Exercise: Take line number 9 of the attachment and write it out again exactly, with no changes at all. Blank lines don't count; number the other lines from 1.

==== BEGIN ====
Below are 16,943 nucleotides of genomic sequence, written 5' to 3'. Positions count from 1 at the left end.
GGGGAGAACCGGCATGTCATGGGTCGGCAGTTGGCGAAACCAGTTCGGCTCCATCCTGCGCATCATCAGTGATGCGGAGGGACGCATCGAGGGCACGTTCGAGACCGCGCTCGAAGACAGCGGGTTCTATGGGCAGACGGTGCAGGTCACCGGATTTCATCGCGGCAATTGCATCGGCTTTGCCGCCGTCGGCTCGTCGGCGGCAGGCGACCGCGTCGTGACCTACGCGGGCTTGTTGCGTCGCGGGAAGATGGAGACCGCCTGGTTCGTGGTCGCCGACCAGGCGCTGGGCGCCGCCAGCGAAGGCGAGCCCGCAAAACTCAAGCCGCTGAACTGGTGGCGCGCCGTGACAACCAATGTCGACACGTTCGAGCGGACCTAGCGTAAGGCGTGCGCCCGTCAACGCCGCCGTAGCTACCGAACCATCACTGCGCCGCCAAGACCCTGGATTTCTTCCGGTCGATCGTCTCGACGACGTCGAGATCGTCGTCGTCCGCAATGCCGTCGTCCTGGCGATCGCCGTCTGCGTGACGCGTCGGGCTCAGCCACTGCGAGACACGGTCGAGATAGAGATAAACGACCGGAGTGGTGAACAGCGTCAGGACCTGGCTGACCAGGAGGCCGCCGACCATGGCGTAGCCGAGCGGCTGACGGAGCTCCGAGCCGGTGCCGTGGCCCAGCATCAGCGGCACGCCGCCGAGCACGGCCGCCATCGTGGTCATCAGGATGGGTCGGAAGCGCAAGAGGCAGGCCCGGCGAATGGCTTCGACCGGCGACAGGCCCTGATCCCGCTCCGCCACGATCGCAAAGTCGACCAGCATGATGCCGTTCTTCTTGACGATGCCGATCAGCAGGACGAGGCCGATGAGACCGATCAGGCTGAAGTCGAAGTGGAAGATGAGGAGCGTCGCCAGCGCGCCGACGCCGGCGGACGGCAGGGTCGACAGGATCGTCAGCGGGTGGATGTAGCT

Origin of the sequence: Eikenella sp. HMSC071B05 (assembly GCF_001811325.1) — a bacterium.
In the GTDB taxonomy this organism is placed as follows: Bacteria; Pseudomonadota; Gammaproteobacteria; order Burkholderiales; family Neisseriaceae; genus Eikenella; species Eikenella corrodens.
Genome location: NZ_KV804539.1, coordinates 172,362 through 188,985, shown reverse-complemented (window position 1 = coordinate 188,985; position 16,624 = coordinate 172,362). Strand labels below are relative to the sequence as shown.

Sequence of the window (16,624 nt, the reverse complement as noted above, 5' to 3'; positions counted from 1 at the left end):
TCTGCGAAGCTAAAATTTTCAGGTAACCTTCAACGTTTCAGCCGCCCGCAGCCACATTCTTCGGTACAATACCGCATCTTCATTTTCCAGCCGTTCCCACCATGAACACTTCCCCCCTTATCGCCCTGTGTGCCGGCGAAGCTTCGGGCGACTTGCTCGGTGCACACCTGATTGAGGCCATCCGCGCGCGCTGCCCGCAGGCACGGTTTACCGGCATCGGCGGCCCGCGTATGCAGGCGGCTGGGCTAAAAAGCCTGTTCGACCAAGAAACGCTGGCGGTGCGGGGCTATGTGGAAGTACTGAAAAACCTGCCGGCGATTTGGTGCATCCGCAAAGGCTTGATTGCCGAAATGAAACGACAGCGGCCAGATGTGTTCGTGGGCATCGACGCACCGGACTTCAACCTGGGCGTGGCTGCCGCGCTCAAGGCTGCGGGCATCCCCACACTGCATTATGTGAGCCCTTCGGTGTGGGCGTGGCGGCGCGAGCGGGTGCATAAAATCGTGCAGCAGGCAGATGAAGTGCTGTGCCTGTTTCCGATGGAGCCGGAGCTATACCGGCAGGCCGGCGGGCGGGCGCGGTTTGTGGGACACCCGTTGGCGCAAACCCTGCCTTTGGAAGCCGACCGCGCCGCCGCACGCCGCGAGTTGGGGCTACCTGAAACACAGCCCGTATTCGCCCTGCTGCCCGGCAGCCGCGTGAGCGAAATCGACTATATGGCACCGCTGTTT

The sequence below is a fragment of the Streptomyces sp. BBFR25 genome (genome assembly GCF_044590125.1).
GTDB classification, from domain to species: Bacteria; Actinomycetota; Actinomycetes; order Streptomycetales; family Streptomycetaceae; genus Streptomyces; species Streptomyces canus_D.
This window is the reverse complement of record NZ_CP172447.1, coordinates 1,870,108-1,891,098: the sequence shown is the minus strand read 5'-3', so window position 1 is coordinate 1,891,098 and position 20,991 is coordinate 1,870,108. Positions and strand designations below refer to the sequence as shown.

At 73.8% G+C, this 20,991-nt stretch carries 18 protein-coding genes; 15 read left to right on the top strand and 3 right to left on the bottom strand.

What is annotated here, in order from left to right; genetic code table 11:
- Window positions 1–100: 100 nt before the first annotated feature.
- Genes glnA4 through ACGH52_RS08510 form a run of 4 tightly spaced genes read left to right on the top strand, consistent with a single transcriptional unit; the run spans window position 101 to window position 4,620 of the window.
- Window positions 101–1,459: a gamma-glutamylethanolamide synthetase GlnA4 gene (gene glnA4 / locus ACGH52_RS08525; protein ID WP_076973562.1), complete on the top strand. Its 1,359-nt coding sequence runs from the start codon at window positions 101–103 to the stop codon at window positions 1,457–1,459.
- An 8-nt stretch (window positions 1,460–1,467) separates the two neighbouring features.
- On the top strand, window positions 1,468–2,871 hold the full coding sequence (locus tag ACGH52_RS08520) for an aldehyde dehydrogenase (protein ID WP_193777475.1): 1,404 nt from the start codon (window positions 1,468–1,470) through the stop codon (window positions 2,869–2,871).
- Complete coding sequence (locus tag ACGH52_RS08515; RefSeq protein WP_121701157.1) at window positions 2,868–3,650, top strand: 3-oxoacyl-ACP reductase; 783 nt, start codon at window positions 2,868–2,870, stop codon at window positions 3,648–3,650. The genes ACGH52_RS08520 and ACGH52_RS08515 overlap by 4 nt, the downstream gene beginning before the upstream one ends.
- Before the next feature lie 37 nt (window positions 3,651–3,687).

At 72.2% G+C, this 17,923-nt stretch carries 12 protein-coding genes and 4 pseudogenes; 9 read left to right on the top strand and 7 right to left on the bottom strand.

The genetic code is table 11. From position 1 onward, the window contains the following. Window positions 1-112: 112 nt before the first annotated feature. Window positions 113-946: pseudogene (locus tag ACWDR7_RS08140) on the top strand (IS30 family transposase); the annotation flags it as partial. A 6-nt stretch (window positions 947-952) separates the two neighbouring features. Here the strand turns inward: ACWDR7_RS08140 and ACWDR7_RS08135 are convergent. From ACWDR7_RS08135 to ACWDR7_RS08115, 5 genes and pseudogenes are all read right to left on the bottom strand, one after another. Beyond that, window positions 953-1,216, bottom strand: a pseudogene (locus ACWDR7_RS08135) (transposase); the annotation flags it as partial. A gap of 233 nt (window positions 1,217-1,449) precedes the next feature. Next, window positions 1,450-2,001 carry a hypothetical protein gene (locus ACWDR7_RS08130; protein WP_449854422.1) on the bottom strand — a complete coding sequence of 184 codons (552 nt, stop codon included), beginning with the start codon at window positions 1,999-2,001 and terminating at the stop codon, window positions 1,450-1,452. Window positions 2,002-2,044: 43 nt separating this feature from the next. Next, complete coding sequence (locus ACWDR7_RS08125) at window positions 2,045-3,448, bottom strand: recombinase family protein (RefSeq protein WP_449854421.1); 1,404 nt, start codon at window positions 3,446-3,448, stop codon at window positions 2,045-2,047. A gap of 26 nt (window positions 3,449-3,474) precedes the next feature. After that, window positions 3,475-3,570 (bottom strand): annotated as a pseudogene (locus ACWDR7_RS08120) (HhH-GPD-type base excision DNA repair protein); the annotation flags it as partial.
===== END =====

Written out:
GTDB classification, from domain to species: Bacteria; Actinomycetota; Actinomycetes; order Streptomycetales; family Streptomycetaceae; genus Streptomyces; species Streptomyces canus_D.